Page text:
As the hour grows late in Korea, SK Telecom acts like any doting parent: it tucks in its mobile network and puts it to bed for the night.
Korea’s biggest mobile operator is working with Swedish networking company Ericsson to build a sleep mode into its 3G and 4G networks that effectively shuts down excess capacity at times when people are talking, texting and surfing the least.
The companies are in the test phase with the new technology, which they’re calling Smart Wake-Up. They’re starting with small cells, those tiny base stations placed in crowded dense areas of the network where demand for voice and data is the highest. At night those small cells go on siesta, but they’re still aware of their surroundings and will switch back on when a device enters their coverage zone. The idea, though, is that the big umbrella macro-network transmitting can handle most of the carrier’s nocturnal needs.
If it sounds like this technology will produce some big energy and operational cost savings for SK Telecom, then you wouldn’t be wrong. SK estimates it can reduce power consumption at napping cells by 21 percent. But there’s another big incentive to turn off your unused cells at night: you get a better performing network.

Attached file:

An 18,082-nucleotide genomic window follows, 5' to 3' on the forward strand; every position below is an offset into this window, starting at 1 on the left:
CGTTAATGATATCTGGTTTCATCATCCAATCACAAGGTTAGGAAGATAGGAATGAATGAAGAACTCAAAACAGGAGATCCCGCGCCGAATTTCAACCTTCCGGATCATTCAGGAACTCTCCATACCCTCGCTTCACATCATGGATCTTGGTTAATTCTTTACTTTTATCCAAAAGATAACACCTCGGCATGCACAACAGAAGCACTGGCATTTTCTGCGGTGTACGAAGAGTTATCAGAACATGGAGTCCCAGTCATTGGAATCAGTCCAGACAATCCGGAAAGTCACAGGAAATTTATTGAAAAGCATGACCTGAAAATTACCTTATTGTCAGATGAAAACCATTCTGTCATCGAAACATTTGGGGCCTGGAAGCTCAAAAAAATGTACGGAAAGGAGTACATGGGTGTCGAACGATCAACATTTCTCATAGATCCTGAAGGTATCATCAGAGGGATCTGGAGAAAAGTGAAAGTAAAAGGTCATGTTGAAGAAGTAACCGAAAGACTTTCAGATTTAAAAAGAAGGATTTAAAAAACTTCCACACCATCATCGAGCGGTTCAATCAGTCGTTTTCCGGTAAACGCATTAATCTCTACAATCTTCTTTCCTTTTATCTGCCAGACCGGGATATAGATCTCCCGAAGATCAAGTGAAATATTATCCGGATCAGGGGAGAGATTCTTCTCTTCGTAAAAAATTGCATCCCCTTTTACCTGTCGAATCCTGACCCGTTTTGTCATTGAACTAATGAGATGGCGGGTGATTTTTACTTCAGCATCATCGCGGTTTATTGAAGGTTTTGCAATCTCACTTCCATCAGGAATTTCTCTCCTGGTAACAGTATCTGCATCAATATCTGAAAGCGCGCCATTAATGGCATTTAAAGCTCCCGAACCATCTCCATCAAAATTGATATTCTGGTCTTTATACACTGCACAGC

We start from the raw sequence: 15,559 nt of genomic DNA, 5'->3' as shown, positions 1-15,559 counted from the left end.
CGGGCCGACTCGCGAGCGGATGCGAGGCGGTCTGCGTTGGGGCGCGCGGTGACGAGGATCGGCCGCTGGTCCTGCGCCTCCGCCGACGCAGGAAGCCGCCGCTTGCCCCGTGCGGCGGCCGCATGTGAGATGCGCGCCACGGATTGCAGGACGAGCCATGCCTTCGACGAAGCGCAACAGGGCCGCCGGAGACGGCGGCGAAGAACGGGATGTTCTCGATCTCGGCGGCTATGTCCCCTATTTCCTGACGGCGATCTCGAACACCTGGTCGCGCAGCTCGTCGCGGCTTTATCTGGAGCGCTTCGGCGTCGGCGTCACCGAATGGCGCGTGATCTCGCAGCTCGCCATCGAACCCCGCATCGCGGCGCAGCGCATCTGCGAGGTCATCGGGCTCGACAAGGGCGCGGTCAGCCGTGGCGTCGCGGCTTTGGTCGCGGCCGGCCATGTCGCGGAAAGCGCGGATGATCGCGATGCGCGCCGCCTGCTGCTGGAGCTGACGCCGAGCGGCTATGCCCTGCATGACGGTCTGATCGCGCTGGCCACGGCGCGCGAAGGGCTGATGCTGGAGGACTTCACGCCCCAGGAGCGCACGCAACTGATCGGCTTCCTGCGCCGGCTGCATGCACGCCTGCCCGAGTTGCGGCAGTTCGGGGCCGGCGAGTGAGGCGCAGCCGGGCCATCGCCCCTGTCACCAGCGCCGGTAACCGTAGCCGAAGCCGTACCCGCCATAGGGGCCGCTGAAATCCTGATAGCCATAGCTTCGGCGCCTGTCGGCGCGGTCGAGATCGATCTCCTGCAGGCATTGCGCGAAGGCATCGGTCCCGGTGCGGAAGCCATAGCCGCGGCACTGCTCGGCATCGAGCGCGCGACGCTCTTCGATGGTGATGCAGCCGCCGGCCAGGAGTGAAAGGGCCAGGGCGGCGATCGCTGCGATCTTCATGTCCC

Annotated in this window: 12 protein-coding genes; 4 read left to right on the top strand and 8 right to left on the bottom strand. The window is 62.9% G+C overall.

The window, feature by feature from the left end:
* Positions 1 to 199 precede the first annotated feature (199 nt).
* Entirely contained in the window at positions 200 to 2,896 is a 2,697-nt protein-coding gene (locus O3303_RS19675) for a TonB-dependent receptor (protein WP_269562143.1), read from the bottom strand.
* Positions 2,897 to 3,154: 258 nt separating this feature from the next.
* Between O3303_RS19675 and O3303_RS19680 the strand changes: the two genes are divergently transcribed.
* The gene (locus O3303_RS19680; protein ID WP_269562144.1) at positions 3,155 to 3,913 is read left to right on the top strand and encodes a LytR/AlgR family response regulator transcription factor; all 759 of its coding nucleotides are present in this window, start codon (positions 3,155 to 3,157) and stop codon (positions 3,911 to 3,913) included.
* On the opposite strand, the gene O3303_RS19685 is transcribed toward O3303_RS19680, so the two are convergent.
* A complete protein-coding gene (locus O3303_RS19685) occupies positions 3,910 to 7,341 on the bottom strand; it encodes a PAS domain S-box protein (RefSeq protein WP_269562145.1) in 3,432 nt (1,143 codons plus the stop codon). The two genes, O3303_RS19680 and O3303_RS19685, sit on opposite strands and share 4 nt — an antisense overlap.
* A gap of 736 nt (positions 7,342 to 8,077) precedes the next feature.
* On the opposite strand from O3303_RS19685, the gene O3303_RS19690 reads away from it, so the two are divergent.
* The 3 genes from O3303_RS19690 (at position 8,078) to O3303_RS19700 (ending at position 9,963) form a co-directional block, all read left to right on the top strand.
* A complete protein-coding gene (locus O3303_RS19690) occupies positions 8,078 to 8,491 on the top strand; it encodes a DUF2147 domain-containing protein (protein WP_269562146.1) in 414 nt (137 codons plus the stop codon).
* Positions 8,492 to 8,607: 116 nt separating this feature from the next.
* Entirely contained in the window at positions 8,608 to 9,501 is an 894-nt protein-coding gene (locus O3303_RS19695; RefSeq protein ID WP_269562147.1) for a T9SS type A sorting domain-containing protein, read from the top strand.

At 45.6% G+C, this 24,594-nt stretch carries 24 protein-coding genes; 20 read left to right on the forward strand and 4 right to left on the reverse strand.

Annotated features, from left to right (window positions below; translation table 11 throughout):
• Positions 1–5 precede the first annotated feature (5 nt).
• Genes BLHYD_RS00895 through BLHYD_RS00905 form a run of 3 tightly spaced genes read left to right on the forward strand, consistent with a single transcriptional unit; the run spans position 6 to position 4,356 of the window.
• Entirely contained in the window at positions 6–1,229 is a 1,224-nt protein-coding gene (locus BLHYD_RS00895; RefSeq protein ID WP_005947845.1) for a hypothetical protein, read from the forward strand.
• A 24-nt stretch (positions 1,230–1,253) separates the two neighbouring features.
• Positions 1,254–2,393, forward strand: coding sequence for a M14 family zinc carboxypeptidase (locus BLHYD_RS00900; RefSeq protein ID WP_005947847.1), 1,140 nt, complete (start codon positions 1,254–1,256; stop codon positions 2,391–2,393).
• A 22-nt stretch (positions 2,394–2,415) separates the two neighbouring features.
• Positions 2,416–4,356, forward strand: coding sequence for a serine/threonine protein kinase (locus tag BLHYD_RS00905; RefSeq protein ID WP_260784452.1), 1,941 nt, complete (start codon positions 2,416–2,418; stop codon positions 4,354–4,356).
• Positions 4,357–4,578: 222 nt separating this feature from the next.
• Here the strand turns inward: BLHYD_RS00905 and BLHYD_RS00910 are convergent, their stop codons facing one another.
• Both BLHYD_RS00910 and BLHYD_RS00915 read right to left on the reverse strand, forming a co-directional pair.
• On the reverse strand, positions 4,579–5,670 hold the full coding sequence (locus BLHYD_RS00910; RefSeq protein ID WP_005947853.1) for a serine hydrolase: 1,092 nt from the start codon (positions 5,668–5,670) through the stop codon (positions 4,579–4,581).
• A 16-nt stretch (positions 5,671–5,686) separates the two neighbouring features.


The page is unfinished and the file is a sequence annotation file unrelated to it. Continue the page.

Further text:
One of the guiding principles of cellular networking is the concept of spectrum re-use. Only a single transmission can only occupy the same airwaves at any given location and time, so to create more capacity and support more customers, carriers re-use the same frequencies in many locations. Essentially they’re creating cells. If you need more capacity you add more cells to the grid, slicing and dicing your spectrum to an ever greater degree.
The problem is there are diminishing returns to this kind cell splitting. Every time you add a new cell to a network you add interference, especially at the edges where cells meet. The more cells you have, the more points of overlap exist where signals get fuzzy and connections weak.
So when SK Telecom shuts down its small cells it’s eliminating many multiple points of interference on its network. Sure, it reduces the overall capacity of the network, but in the dead of the night SK doesn’t need it. Meanwhile, those night owls who are still surfing and texting as they go find their download speeds improve and their calls becoming clearer because a network less interference is a better performing network.
SK estimates Smart Wake-Up will increase raw throughput a mobile device by as much as 18 percent in the wee hours. Such speed is nothing to scoff at, but more importantly this technology is part of greater trend we’re seeing in mobile networking as we move toward the next generation of 5G cellular technologies. Carriers are looking to optimize their networks for the conditions they face at any given moment.